Because here’s the rub: I don’t personally believe there were only seven Balrogs. As in, only seven Balrogs ever. Even though Tolkien uses that word “ever”, but I’m inclined to believe that’s from Elven perception (I’ll address that in a moment). I don’t really believe there were thousands or even hundreds, but certainly dozens before the construction of Arda began. Or maybe there were hundreds, I don’t know (the host of Maiar coming into Ea was never numbered). But I like to believe that the Valar/Maiar defeated those numerous Balrogs before the Awakening of the Elves. The Wars of the Valar lasted thousands upon thousands upon thousands of years, and I find it highly believable that those Balrogs were battling against the Ainur alongside Melkor and that the majority of them were defeated. And that those remaining seven or dozen or whatever escaped into the World no less than Sauron did (twice) where they then fell asleep for like five Ages.

That’s why, in my post, I said there were “only seven Balrogs”, in that at the very least, Elves/Men/Dwarves only knew of the existence of seven of them. They were only aware of seven. Only seven were ever seen, that kind of thing. I mean, it doesn’t explicitly say that all the remaining Balrogs awoke at Melkor’s call. Some could in fact still be sleeping! (that certainly seemed to be the case for the Balrog in Moria lol) So no, I don’t believe that there were only ever seven Balrogs or that only seven remained in Arda (I’d say a dozen, maybe two at most). But that only seven took part in Morgoth’s siege of Beleriand? Yes. That I believe. Maybe only seven woke up at Melkor’s scream.

The reason I said I suspect it might be from Elven perception is simply me accounting for the bias/limited perspective the history was written with. That, and Tolkien also talks a little bit later about the Maiar who followed Melkor and those who became Balrogs, and those Maiar were more than a few:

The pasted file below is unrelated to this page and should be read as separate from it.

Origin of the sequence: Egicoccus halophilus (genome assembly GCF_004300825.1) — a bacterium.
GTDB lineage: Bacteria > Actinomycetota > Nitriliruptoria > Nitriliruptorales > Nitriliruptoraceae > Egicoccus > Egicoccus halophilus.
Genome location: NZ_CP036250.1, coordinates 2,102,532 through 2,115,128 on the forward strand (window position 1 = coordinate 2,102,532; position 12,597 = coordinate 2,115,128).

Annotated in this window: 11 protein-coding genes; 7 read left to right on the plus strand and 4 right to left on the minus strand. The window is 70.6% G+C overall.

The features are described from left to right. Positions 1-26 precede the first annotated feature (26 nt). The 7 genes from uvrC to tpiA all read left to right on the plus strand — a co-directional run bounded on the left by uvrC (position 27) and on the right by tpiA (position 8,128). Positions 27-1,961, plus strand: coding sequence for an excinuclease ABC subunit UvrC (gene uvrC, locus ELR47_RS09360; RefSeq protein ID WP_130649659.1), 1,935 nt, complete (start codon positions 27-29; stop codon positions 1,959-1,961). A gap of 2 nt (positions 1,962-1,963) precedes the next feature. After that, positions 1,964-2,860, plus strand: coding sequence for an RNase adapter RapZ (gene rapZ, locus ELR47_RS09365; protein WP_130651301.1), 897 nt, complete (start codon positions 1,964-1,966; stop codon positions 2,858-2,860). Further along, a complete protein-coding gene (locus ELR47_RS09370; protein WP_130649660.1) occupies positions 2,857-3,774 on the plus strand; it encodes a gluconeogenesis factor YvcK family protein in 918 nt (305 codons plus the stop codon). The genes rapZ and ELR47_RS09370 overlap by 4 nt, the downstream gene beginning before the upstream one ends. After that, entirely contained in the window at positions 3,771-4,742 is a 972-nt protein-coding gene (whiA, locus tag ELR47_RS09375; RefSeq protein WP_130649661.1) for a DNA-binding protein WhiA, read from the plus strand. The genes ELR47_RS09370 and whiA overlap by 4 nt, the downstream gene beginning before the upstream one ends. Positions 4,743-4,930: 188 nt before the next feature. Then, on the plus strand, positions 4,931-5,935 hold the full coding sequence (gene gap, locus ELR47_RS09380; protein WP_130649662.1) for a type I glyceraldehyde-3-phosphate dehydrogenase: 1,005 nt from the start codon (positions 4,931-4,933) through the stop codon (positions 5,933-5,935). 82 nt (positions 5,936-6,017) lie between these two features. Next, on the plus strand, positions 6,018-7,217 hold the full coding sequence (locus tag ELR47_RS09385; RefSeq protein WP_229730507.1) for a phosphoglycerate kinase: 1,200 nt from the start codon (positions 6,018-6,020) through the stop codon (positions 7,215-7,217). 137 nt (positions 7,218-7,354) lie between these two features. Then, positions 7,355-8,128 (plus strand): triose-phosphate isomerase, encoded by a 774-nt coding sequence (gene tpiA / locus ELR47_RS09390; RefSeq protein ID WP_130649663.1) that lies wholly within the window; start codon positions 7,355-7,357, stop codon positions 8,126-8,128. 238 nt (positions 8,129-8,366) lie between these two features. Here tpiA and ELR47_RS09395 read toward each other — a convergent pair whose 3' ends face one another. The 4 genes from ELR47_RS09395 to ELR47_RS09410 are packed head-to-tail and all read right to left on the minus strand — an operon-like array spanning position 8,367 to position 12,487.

“For of the Maiar many were drawn to his splendour in the days of his greatness, and remained in that allegiance down into his darkness”

Tolkien then made an additional note, consisting of:


“These were the (ealar) spirits who first adhered to him in the days of his splendour, and became most like him in his corruption
[Tolkien then proceeds on to name and describe the Balrogs]”

That’s why I suspect there were more Balrogs than seven, because the subject of all this is the Balrogs and the mention of the Maiar and their corruption were listed as being “many”. Thus, why I partly think many Balrogs did actually exist in the beginning but were defeated until only seven remained at the time of the Awakening of the Elves, when the Children’s own timeline began. 

However, I could be and am possibly very wrong and we should be taking Tolkien’s use of “ever” literally since it is in fact a footnote that was written by him and not Pengolodh. And it does make sense if there truly were only ever seven. Taking into account how unique Balrogs were based on what Tolkien later wrote (most noticeably in The Later Quenta Silmarillion (I) MR.165 §18, where those quotes above comes from), I can’t think of a good reason not to take Tolkien literally with that. Though Melkor corrupted others into his service and “bred many other monsters” after indwelling Arda, the Balrogs were ever Melkor’s greatest “weapon” (or of his greatest) and like in many military ventures, the greater or more valuable something is, the less there is of it.

To go on a small tangent, part of me theorizes that those hundreds of monsters were renamed to what was conceived in the later lore as the Boldogs: 


“the name of a kind of creature: the Orc-formed Maiar, only less formidable than the Balrogs[…]Morgoth had many servants, the oldest and most potent of whom were immortal, belonging indeed in their beginning to the Maiar; and these evil spirits like their Master could take on visible forms. Those whose business it was to direct Orcs often took Orkish shapes, though they were greater and more terrible.”
[HoME Myths Transformed X.418]

Their description certainly fits the earlier stature of the Balrogs. Boldogs are canon and their numbers aren’t given, so maybe that’s where that big number of monsters went? This is only a theory, and one I don’t fully commit to.

Anyway.

By all means, everyone believe what he or she chooses! I know in the end, nothing in the lore is 100% concrete (thanks a lot, Tolkien), but I’m just trying to explain where I’m coming from and my thought process behind this. I’ve studied the lore and its infuriating contradictions so much that, for the sake of writing fanfiction and metas and hcs and stuff, I finally just developed that rule, which has so far stood the test of time, at least for me. 

I just really love the idea of the eight-to-twelve-year-old boys of the Haladin idolizing Haleth.

Like, a lot of the girls too, probably, but especially the boys because we have this thing in our culture where girls can have men as heroes but boys can’t have women, because it’s a downgrade or something equally poisonous like that.